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42 Responses

  1. DH says:

    I don’t think Russia would have invaded Ukraine or Hamas would have attacked Israel if Trump was president. We had deterrents under Donald Trump, we took out Soleimani, and it was clear what would happen if they attacked us, bombed ISIS gone, built up the military, moved our embassy to Jerusalem… Now I’m unsure what Biden has said about getting our hostages out.

  2. DH says:

    Edit – Or what will happen if we don’t get them back?

  3. Jean says:


    Trump would have given Ukraine to Putin.

    Regarding Iran, Trump pulled the US out of the nuclear deal, leaving Israel and the west much less secure than before. That was the dumbest thing any President has ever done. Now without any monitoring Iran is enriching Uranium to ever higher concentrations.

    Assassinating the Iranian general normalized extrajudicial execution setting a precedent for all our enemies.

    That and moving the US embassy to Jerusalem without getting anything in return emboldened Israel to further destroy a 2 state solution and created more enemies in the Arab world.

    Except for the grift his family and Jerod Kirschener enjoyed, Trump’s foreign policy was among the worst of any American President. (And I won’t even mention his love affair with the N. Korean dictator).

  4. Pineapple Head says:

    John Piper on the question, “Should we side with Israel or Palestine.” A ten year old article (audio and text). Would love to hear some thoughts.

  5. Jean says:

    Pineapple Head,
    Why are Christians or their churches encouraged or asked or required to side at all between two temporal entities? Is siding within the mission given to the church by her Lord?

  6. Michael says:

    In principle, I agree with Piper.

    I would argue that the promised land to Abrahams dependents is the whole world, not a sliver of dirt in the Middle East…

  7. Michael says:


    I think that’s a good point…but in America, it’s needful to discuss these things clearly.

  8. Pine says:


    Well, I’m not encouraging my church to take a side. We pray for God’s peace, justice. righteousness, and compassion in this conflict. We pray that evil will be reckoned with.

    Since the Piper interview is 10 years old, it’s not him speaking into the current crisis. I think some might expect that John would take a totally pro-Israel stance.

  9. Em says:

    “Pray for the peace of Jerusalem”

  10. JoelG says:

    Fr Stephen Freeman from his blog yesterday:

    “….God specifically identified Himself in persons who are suffering: the sick, the hungry, the prisoners, the naked (and I assume that was just a representative naming). What I believe to be true is that Christ Crucified is present and suffers in all human suffering, and in the mystery of His goodness, unites our suffering to His. It is not an understanding that explains suffering – but it is an understanding that considers the mystery of His goodness. Christ is crucified in Israel, Christ is crucified in Gaza. Apart from that reality, neither would have any hope. Violence never brings peace. Only the peace of God (which was and is profoundly made manifest in the Cross) brings peace to human beings. Peace is not the absence of war – it is a substantial thing – ontological – it is the very life and grace of God given to us that we might live in communion with Him. Christ said, “Peace, I give to you, my own peace I leave with you, not peace such as the world gives.””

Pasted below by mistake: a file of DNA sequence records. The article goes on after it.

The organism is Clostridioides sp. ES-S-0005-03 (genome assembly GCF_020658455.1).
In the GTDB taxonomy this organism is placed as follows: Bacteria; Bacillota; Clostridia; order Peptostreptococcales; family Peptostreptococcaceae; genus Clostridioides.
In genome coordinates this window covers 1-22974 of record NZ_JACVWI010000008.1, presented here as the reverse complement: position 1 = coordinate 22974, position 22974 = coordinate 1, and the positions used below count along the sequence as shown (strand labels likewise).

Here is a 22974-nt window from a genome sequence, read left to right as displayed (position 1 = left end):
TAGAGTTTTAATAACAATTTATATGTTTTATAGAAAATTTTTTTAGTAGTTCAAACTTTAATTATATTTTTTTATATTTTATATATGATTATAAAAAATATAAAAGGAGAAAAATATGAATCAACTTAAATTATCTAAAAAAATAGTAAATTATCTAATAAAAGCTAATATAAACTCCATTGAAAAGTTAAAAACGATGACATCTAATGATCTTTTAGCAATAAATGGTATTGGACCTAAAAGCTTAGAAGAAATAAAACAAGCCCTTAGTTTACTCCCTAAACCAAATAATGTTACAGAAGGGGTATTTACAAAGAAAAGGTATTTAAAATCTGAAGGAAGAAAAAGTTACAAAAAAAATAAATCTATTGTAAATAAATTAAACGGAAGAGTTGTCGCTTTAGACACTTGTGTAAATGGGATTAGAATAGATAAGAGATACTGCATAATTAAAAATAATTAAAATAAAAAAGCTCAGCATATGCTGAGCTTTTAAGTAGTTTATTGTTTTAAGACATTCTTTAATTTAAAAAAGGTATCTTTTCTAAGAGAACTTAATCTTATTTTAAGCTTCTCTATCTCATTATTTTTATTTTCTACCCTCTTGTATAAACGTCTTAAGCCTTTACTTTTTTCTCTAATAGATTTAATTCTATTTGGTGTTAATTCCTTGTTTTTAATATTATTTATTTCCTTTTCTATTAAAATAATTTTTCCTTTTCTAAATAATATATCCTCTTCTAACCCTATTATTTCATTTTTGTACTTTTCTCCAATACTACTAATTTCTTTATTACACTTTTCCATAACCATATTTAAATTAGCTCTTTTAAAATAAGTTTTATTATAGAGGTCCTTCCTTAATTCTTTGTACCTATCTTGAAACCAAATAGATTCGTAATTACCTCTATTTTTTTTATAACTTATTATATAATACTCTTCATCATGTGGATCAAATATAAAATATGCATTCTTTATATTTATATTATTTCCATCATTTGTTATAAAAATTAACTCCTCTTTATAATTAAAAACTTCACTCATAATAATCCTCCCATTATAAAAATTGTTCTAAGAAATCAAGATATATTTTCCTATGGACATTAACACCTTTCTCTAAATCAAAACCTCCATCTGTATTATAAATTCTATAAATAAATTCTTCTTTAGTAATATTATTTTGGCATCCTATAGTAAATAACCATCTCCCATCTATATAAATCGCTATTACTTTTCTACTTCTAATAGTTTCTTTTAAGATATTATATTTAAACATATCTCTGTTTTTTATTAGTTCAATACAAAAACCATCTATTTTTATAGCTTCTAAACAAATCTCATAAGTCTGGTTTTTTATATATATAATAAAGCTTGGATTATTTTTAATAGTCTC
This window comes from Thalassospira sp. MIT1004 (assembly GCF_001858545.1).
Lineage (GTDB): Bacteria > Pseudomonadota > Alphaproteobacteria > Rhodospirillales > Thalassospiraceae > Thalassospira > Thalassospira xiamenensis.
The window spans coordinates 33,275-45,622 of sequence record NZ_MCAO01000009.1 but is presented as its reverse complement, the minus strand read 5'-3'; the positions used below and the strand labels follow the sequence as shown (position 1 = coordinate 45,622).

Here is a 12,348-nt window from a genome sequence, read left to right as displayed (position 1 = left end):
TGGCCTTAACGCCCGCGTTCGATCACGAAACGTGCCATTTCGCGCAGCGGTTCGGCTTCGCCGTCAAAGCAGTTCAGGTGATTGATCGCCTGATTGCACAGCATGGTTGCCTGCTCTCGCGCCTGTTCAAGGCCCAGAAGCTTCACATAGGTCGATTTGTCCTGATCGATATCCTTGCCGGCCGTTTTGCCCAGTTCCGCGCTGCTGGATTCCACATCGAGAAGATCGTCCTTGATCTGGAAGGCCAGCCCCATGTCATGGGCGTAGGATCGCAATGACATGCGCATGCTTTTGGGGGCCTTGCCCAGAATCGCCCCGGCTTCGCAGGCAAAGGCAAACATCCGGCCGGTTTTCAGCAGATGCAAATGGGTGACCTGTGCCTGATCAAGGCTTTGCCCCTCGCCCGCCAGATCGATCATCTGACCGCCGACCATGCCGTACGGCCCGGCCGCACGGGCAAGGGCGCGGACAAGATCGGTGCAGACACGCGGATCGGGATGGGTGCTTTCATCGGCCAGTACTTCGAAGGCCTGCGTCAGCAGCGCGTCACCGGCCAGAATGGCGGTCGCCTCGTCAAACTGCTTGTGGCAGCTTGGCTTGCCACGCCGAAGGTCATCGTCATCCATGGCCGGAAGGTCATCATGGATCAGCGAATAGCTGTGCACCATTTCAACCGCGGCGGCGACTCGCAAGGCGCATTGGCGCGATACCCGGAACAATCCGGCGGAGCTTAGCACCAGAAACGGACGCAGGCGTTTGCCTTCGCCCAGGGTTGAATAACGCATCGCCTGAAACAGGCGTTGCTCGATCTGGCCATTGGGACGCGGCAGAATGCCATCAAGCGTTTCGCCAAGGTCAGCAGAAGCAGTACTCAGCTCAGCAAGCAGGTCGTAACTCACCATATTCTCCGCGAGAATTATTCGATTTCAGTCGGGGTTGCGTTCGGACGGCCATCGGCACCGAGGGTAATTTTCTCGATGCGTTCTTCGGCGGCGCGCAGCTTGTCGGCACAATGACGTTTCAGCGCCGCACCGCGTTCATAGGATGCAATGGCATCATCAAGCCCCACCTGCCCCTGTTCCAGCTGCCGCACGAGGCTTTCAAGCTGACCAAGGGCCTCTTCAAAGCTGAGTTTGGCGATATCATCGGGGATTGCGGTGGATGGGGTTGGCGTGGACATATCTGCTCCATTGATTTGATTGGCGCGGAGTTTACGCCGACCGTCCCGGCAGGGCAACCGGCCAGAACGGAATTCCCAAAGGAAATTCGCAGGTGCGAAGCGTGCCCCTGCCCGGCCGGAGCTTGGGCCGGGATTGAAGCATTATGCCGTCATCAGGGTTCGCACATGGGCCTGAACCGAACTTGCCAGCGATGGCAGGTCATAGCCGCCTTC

11. Alan says:

    Been listening to some of y’all’s Calvary Chapel guys. 😵‍💫😵‍💫😵‍💫 So apparently these guys don’t acknowledge the return to Israel. Claiming that Israel has been in exile since 587 BC. Minimizing the return the rebuild and the restoration. Worse they don’t see Pentecost as Ez 37. They edit history edit scripture and edit narratives.


  12. Alan says:

    And what is this argument that the land belongs to Israel because they were the indigenous people?😵‍💫😵‍💫😵‍💫 that’s a familiar refrain but it cedes this nation.

  13. Michael says:


    Great find…

  14. Michael says:

    ‘Been listening to some of y’all’s Calvary Chapel guys”

    My condolences…

    Just remember how much that narrative shapes both public policy and opinion…

  15. WenatcheeTheHatchet says: